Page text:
Dougal Campbell's geek ramblings

WordPress, web development, and world domination.

Post Meta

Spent some lunch hours this week working on “post meta” hacks for WordPress. This will allow users to add arbitrary extra fields to their blog posts. Stuff like “current mood”, “now reading”, “listening to”, etc. Some prototype functions have been added to CVS, but the interface for actually adding data to posts hasn’t been done yet. We’re still discussing exactly how we’re going to implement the template functions for the new data. In my test blog, I just made a function that spits the data out as a list of key:value pairs, basically.

About Dougal Campbell

Dougal is a web developer, and a "Developer Emeritus" for the WordPress platform. When he's not coding PHP, Perl, CSS, JavaScript, or whatnot, he spends time with his wife, three children, a dog, and a cat in their Atlanta area home.
This entry was posted in WordPress and tagged . Bookmark the permalink.

5 Responses to Post Meta

  1. Alex says:

    Dougal, are you using a serialized array/object for the meta?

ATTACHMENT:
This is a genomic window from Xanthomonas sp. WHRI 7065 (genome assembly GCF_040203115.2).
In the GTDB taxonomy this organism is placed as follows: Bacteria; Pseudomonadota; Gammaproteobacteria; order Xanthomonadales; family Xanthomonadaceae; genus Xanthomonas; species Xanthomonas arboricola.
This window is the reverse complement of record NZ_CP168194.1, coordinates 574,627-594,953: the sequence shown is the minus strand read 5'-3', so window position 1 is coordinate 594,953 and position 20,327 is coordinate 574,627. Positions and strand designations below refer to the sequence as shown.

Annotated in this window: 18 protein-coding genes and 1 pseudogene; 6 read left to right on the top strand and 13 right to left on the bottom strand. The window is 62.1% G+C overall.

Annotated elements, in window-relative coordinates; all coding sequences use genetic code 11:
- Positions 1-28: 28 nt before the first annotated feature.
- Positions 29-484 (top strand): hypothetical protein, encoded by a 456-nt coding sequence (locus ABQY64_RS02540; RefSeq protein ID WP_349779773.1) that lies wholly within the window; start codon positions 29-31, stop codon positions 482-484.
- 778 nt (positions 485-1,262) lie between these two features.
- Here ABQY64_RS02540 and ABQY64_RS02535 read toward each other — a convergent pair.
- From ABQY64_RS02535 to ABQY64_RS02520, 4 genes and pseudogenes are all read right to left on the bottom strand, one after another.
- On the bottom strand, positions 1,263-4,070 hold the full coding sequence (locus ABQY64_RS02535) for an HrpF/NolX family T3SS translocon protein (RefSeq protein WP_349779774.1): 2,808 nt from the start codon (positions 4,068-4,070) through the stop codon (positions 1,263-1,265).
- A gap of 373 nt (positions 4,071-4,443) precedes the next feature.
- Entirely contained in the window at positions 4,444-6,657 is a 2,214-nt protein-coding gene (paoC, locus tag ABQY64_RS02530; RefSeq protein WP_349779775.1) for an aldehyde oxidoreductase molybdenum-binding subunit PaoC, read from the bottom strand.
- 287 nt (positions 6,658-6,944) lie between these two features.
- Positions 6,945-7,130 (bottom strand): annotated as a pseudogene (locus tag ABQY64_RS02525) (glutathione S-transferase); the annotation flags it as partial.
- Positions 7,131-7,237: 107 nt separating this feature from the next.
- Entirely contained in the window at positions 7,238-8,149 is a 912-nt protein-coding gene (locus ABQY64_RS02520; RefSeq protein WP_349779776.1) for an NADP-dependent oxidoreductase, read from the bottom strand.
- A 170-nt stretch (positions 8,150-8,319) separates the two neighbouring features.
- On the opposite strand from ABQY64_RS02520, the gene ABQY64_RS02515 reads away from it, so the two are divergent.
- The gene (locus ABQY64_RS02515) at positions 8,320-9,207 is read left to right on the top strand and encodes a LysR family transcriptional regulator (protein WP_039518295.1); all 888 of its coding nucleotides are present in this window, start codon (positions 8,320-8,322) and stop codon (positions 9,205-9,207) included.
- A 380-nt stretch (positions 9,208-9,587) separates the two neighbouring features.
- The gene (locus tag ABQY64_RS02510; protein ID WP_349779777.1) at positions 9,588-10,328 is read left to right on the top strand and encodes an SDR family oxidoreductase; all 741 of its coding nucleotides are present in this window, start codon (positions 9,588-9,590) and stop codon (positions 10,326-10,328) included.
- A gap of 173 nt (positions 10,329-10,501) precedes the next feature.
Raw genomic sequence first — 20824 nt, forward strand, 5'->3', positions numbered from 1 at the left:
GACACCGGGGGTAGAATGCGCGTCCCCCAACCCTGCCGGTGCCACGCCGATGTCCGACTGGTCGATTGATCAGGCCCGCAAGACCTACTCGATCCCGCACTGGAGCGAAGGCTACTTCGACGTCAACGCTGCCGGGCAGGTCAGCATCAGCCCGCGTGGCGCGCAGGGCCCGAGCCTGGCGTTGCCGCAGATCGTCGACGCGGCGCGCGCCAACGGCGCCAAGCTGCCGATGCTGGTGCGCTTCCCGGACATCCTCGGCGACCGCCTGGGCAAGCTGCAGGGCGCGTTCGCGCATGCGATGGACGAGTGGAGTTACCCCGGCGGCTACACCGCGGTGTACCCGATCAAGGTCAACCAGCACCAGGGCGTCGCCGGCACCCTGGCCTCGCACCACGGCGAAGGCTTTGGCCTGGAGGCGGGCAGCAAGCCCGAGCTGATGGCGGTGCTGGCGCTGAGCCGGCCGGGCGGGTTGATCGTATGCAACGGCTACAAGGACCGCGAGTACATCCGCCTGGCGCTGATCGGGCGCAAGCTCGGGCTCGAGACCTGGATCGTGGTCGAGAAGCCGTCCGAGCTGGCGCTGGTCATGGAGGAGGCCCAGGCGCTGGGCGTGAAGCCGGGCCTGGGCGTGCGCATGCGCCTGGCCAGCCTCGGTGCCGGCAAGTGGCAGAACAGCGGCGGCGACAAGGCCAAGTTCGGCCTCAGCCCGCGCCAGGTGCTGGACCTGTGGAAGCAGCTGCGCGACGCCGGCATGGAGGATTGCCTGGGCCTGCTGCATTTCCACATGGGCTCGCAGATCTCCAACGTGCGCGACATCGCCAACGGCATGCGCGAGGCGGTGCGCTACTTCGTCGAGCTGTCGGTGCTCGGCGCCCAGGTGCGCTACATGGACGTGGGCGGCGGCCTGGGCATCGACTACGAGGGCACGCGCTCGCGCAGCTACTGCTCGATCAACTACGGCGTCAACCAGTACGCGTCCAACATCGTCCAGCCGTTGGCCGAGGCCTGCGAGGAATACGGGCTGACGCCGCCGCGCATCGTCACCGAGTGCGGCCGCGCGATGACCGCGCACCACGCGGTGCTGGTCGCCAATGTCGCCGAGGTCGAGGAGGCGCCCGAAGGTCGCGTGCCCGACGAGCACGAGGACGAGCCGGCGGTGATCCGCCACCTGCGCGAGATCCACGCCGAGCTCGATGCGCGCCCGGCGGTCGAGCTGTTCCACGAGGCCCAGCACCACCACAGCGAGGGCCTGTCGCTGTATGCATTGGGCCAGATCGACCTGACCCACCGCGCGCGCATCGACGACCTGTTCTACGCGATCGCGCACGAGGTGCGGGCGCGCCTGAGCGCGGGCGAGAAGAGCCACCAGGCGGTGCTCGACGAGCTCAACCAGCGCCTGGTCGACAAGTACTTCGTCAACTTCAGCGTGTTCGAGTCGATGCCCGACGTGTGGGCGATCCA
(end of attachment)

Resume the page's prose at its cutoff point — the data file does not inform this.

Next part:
2. Dougal says:

    I’ve added a new wp_postmeta database table. The structure is simple, just four fields: meta_id, post_id, meta_key, meta_value. The tricky part was converting that flat structure into a hierarchical struct. I build a $post_meta_cache object in wp-blog-header.php which contains the metadata for the currently selected set of posts. That way, each page view only requires one extra query to fetch the metadata.

  3. Alex says:

    Was there a reason you decided not get it in the same query with a LEFT JOIN?

  4. Alex says:

    Oops, sorry was still stuck in my serialized thought process, a JOIN probably wouldn’t work well since there is a one to many relationship there.

  5. Dougal says:

    Yeah, I almost started to do a join, but I quickly saw that it was going go get really messy trying to do it that way. That’s why I switched to just building a ‘cache’ variable with the metadata for the currently selected set of posts.

    It’s only one extra query per page load, so it shouldn’t be a big deal. I just have to wonder how well optimized MySQL’s IN clause is when the $post_id_list gets big.

Leave a Reply

%d bloggers like this: